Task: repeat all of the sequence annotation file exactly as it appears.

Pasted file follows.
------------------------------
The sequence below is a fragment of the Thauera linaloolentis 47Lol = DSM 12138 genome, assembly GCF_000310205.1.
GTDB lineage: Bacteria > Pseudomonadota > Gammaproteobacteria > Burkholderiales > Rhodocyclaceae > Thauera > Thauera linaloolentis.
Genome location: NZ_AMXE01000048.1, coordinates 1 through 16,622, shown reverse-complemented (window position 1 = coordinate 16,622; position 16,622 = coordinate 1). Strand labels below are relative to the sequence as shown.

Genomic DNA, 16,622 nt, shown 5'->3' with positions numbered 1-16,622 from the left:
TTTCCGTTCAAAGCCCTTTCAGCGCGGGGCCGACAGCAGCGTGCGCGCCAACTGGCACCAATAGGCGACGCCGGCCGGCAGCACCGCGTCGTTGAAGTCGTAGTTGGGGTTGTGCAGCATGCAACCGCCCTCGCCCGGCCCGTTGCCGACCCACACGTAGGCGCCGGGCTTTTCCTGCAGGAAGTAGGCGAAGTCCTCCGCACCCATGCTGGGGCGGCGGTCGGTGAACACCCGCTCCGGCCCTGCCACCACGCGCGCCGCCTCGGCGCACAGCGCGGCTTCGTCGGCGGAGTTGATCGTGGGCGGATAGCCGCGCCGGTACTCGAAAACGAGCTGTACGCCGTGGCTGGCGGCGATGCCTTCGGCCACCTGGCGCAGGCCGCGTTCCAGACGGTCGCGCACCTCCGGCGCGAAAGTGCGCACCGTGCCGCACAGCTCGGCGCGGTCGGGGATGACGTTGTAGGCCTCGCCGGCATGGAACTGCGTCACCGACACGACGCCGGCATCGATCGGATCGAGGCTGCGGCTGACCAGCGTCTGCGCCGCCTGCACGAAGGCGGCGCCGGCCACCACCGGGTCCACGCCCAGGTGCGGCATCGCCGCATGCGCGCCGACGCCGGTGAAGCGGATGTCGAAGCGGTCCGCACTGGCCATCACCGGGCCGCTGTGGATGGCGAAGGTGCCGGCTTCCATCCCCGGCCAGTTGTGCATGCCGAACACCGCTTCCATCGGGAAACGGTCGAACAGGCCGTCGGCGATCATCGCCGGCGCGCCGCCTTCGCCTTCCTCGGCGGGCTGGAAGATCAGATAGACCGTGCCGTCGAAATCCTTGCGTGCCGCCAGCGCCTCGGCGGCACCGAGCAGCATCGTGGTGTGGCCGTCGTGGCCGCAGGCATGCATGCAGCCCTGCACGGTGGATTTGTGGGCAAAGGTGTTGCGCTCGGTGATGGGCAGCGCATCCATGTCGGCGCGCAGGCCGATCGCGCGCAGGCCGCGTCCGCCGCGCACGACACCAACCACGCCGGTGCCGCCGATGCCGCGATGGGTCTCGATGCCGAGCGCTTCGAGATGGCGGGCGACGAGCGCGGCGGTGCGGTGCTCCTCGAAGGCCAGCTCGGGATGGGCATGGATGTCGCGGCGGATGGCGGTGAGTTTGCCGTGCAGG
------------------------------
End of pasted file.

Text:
The sequence below is a fragment of the Thauera linaloolentis 47Lol = DSM 12138 genome, assembly GCF_000310205.1.
GTDB lineage: Bacteria > Pseudomonadota > Gammaproteobacteria > Burkholderiales > Rhodocyclaceae > Thauera > Thauera linaloolentis.
Genome location: NZ_AMXE01000048.1, coordinates 1 through 16,622, shown reverse-complemented (window position 1 = coordinate 16,622; position 16,622 = coordinate 1). Strand labels below are relative to the sequence as shown.

Genomic DNA, 16,622 nt, shown 5'->3' with positions numbered 1-16,622 from the left:
TTTCCGTTCAAAGCCCTTTCAGCGCGGGGCCGACAGCAGCGTGCGCGCCAACTGGCACCAATAGGCGACGCCGGCCGGCAGCACCGCGTCGTTGAAGTCGTAGTTGGGGTTGTGCAGCATGCAACCGCCCTCGCCCGGCCCGTTGCCGACCCACACGTAGGCGCCGGGCTTTTCCTGCAGGAAGTAGGCGAAGTCCTCCGCACCCATGCTGGGGCGGCGGTCGGTGAACACCCGCTCCGGCCCTGCCACCACGCGCGCCGCCTCGGCGCACAGCGCGGCTTCGTCGGCGGAGTTGATCGTGGGCGGATAGCCGCGCCGGTACTCGAAAACGAGCTGTACGCCGTGGCTGGCGGCGATGCCTTCGGCCACCTGGCGCAGGCCGCGTTCCAGACGGTCGCGCACCTCCGGCGCGAAAGTGCGCACCGTGCCGCACAGCTCGGCGCGGTCGGGGATGACGTTGTAGGCCTCGCCGGCATGGAACTGCGTCACCGACACGACGCCGGCATCGATCGGATCGAGGCTGCGGCTGACCAGCGTCTGCGCCGCCTGCACGAAGGCGGCGCCGGCCACCACCGGGTCCACGCCCAGGTGCGGCATCGCCGCATGCGCGCCGACGCCGGTGAAGCGGATGTCGAAGCGGTCCGCACTGGCCATCACCGGGCCGCTGTGGATGGCGAAGGTGCCGGCTTCCATCCCCGGCCAGTTGTGCATGCCGAACACCGCTTCCATCGGGAAACGGTCGAACAGGCCGTCGGCGATCATCGCCGGCGCGCCGCCTTCGCCTTCCTCGGCGGGCTGGAAGATCAGATAGACCGTGCCGTCGAAATCCTTGCGTGCCGCCAGCGCCTCGGCGGCACCGAGCAGCATCGTGGTGTGGCCGTCGTGGCCGCAGGCATGCATGCAGCCCTGCACGGTGGATTTGTGGGCAAAGGTGTTGCGCTCGGTGATGGGCAGCGCATCCATGTCGGCGCGCAGGCCGATCGCGCGCAGGCCGCGTCCGCCGCGCACGACACCAACCACGCCGGTGCCGCCGATGCCGCGATGGGTCTCGATGCCGAGCGCTTCGAGATGGCGGGCGACGAGCGCGGCGGTGCGGTGCTCCTCGAAGGCCAGCTCGGGATGGGCATGGATGTCGCGGCGGATGGCGGTGAGTTTGCCGTGCAGG